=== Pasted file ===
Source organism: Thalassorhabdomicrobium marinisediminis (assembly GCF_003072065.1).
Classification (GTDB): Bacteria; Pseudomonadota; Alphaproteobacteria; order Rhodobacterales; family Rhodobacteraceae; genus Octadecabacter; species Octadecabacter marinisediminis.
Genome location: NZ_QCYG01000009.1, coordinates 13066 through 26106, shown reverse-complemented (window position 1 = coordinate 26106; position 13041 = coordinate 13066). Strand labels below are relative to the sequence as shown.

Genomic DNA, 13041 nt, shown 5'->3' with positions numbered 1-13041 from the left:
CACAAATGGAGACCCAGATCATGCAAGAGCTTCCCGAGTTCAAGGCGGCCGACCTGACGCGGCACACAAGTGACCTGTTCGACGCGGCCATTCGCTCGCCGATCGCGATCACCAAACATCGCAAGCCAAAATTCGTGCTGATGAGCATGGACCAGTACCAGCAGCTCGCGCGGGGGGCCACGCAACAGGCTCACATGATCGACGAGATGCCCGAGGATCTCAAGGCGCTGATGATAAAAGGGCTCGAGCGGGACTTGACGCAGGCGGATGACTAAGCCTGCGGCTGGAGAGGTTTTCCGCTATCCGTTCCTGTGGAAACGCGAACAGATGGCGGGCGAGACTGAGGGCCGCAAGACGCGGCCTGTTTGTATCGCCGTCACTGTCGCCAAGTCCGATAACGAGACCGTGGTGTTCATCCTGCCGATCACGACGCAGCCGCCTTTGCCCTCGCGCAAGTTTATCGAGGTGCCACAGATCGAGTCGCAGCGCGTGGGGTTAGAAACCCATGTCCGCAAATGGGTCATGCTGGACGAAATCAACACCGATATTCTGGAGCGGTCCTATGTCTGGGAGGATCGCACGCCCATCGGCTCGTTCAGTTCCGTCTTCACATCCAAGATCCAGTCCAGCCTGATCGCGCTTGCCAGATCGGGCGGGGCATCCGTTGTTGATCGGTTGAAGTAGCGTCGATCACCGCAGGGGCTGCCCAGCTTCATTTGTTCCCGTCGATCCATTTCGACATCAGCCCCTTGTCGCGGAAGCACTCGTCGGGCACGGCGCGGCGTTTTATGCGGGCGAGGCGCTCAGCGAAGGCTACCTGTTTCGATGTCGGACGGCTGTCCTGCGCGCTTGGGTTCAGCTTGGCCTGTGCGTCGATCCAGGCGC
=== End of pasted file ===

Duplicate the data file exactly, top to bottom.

Source organism: Thalassorhabdomicrobium marinisediminis (assembly GCF_003072065.1).
Classification (GTDB): Bacteria; Pseudomonadota; Alphaproteobacteria; order Rhodobacterales; family Rhodobacteraceae; genus Octadecabacter; species Octadecabacter marinisediminis.
Genome location: NZ_QCYG01000009.1, coordinates 13066 through 26106, shown reverse-complemented (window position 1 = coordinate 26106; position 13041 = coordinate 13066). Strand labels below are relative to the sequence as shown.

Genomic DNA, 13041 nt, shown 5'->3' with positions numbered 1-13041 from the left:
CACAAATGGAGACCCAGATCATGCAAGAGCTTCCCGAGTTCAAGGCGGCCGACCTGACGCGGCACACAAGTGACCTGTTCGACGCGGCCATTCGCTCGCCGATCGCGATCACCAAACATCGCAAGCCAAAATTCGTGCTGATGAGCATGGACCAGTACCAGCAGCTCGCGCGGGGGGCCACGCAACAGGCTCACATGATCGACGAGATGCCCGAGGATCTCAAGGCGCTGATGATAAAAGGGCTCGAGCGGGACTTGACGCAGGCGGATGACTAAGCCTGCGGCTGGAGAGGTTTTCCGCTATCCGTTCCTGTGGAAACGCGAACAGATGGCGGGCGAGACTGAGGGCCGCAAGACGCGGCCTGTTTGTATCGCCGTCACTGTCGCCAAGTCCGATAACGAGACCGTGGTGTTCATCCTGCCGATCACGACGCAGCCGCCTTTGCCCTCGCGCAAGTTTATCGAGGTGCCACAGATCGAGTCGCAGCGCGTGGGGTTAGAAACCCATGTCCGCAAATGGGTCATGCTGGACGAAATCAACACCGATATTCTGGAGCGGTCCTATGTCTGGGAGGATCGCACGCCCATCGGCTCGTTCAGTTCCGTCTTCACATCCAAGATCCAGTCCAGCCTGATCGCGCTTGCCAGATCGGGCGGGGCATCCGTTGTTGATCGGTTGAAGTAGCGTCGATCACCGCAGGGGCTGCCCAGCTTCATTTGTTCCCGTCGATCCATTTCGACATCAGCCCCTTGTCGCGGAAGCACTCGTCGGGCACGGCGCGGCGTTTTATGCGGGCGAGGCGCTCAGCGAAGGCTACCTGTTTCGATGTCGGACGGCTGTCCTGCGCGCTTGGGTTCAGCTTGGCCTGTGCGTCGATCCAGGCGC